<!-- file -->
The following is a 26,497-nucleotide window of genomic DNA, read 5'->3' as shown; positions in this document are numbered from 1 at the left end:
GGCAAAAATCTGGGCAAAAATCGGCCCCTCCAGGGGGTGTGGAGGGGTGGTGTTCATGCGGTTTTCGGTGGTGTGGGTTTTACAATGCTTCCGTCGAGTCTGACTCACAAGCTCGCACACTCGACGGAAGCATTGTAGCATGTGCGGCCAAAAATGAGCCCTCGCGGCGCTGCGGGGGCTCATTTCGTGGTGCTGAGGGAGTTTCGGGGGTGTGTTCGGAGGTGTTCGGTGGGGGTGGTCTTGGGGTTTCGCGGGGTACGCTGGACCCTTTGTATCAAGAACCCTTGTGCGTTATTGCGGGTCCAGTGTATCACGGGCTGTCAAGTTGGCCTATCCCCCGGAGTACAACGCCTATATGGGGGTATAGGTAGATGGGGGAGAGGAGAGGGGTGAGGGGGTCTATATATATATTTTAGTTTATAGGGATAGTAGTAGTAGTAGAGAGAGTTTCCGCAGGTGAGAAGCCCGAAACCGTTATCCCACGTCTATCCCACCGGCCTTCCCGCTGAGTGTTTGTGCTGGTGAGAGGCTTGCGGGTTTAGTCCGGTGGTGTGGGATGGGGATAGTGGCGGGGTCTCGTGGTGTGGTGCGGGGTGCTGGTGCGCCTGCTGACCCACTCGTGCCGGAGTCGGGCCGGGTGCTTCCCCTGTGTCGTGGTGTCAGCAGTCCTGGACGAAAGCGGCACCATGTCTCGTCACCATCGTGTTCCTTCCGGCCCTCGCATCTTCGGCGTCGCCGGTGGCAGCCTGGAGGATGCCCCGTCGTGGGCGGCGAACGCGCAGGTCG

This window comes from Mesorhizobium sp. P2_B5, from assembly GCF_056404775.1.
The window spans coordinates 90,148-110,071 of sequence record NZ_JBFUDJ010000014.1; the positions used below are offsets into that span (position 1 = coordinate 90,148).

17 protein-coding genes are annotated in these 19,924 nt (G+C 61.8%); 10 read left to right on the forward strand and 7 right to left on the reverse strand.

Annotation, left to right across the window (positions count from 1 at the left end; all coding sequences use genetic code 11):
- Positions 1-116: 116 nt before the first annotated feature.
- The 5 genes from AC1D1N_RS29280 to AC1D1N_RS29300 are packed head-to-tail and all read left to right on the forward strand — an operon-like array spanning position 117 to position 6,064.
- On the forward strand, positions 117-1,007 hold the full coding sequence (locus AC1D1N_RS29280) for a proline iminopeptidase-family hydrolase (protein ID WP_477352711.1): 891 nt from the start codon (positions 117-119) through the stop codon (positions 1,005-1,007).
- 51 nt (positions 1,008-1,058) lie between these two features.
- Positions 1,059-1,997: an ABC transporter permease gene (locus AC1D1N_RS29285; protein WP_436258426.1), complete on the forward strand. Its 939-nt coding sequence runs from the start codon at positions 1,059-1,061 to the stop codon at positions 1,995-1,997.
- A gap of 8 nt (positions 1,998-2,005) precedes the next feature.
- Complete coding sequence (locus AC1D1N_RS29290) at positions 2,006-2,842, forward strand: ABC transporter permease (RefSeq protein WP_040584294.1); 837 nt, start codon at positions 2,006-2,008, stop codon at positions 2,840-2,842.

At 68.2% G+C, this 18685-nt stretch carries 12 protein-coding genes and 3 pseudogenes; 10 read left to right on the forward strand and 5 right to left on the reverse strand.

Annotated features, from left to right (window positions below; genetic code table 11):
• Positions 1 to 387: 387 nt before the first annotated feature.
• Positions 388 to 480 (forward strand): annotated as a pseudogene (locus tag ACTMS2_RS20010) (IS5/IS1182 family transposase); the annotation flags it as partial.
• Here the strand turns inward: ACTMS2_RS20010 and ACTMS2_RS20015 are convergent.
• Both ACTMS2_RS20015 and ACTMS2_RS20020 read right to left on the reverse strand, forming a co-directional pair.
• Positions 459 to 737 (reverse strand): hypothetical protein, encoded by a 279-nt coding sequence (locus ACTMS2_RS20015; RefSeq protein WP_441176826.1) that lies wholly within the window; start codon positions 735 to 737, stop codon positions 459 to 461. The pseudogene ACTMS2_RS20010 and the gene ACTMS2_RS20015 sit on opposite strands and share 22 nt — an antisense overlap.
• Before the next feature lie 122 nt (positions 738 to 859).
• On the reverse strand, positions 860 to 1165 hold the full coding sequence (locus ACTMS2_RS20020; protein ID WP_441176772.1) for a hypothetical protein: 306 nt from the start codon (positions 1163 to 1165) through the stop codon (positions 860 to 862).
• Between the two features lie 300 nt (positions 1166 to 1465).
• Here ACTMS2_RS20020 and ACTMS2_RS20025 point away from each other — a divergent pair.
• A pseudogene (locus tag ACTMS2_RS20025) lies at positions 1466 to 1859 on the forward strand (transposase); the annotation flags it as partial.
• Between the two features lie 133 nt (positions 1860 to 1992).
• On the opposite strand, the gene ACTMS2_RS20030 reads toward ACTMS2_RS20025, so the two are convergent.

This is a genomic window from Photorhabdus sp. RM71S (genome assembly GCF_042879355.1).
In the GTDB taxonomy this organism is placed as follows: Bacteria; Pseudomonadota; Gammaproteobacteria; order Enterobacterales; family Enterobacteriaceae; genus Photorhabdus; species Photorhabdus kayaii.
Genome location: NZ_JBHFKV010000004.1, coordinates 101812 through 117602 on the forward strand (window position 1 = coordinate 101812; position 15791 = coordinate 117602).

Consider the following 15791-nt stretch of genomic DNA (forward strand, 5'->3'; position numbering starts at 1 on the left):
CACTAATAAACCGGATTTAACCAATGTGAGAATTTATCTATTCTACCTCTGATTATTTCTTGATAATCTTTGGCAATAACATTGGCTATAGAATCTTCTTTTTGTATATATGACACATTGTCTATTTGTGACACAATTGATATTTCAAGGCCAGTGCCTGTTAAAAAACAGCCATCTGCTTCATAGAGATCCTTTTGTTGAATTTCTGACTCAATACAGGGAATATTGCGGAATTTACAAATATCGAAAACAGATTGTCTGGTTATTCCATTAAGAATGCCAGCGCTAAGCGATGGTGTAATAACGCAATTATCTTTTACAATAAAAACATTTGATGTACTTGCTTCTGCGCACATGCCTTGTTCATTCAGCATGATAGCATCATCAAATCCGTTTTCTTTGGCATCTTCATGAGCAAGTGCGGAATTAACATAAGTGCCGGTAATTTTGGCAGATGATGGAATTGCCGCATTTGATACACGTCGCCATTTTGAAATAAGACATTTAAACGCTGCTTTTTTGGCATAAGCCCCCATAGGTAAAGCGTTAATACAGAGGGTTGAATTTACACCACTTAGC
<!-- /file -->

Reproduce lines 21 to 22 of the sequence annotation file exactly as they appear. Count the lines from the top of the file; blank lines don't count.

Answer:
• Before the next feature lie 122 nt (positions 738 to 859).
• On the reverse strand, positions 860 to 1165 hold the full coding sequence (locus ACTMS2_RS20020; protein ID WP_441176772.1) for a hypothetical protein: 306 nt from the start codon (positions 1163 to 1165) through the stop codon (positions 860 to 862).